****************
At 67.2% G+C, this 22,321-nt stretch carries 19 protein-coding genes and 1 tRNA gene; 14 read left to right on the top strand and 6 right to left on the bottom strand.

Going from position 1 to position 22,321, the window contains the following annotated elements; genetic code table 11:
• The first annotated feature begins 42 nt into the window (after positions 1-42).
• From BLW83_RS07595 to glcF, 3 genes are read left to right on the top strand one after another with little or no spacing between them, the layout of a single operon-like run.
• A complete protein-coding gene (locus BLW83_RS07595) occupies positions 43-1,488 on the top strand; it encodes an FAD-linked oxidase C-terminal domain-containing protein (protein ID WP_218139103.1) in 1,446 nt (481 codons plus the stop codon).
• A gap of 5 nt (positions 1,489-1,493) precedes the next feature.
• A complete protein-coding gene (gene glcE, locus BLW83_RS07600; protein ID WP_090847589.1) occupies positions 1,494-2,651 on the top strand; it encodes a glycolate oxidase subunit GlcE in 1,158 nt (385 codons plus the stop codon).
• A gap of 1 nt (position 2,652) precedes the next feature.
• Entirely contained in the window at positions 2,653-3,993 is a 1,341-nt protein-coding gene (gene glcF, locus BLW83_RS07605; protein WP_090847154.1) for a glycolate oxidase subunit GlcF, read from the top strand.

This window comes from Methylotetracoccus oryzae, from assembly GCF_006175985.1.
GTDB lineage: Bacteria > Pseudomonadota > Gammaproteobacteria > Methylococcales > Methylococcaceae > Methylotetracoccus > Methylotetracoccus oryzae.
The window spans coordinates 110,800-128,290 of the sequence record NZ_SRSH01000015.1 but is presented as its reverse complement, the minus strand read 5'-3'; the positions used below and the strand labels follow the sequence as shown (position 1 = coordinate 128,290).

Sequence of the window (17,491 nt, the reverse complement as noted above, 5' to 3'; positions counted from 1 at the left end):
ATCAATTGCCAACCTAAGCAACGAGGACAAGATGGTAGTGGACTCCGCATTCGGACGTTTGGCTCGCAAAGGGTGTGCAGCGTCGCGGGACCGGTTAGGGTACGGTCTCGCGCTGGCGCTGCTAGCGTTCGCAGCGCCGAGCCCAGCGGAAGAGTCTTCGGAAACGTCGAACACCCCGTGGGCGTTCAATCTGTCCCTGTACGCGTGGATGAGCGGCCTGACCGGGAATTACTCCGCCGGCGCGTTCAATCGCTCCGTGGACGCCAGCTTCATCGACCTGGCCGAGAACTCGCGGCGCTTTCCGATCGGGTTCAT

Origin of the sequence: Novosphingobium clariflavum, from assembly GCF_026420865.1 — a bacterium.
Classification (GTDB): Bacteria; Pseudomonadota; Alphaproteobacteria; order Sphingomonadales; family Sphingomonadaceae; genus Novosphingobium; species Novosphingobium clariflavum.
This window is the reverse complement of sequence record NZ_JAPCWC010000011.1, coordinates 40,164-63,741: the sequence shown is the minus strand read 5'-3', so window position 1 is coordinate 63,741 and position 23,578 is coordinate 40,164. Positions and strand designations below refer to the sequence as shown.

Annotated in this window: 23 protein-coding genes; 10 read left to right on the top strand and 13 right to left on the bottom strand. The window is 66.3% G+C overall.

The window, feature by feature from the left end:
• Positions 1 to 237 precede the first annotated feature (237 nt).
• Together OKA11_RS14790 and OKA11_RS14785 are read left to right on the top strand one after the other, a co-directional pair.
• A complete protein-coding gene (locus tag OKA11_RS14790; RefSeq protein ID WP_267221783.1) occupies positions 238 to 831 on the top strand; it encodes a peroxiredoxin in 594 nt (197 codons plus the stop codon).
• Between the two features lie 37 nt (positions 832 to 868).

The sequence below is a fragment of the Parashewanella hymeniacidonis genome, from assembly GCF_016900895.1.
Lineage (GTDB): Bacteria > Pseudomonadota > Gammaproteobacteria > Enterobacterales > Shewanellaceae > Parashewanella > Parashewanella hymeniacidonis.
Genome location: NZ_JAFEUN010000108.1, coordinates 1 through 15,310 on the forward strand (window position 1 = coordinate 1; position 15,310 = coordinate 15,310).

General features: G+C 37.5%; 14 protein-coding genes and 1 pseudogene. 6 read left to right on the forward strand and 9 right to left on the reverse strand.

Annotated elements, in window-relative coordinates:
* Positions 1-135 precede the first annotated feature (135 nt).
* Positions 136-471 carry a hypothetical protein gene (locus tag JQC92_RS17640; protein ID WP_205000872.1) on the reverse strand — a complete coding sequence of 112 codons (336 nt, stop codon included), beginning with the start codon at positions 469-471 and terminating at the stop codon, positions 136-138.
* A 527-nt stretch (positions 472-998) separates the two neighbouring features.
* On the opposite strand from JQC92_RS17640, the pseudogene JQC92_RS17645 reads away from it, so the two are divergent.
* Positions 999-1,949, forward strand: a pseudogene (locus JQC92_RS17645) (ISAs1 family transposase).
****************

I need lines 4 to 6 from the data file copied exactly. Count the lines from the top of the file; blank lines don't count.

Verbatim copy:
• From BLW83_RS07595 to glcF, 3 genes are read left to right on the top strand one after another with little or no spacing between them, the layout of a single operon-like run.
• A complete protein-coding gene (locus BLW83_RS07595) occupies positions 43-1,488 on the top strand; it encodes an FAD-linked oxidase C-terminal domain-containing protein (protein ID WP_218139103.1) in 1,446 nt (481 codons plus the stop codon).
• A gap of 5 nt (positions 1,489-1,493) precedes the next feature.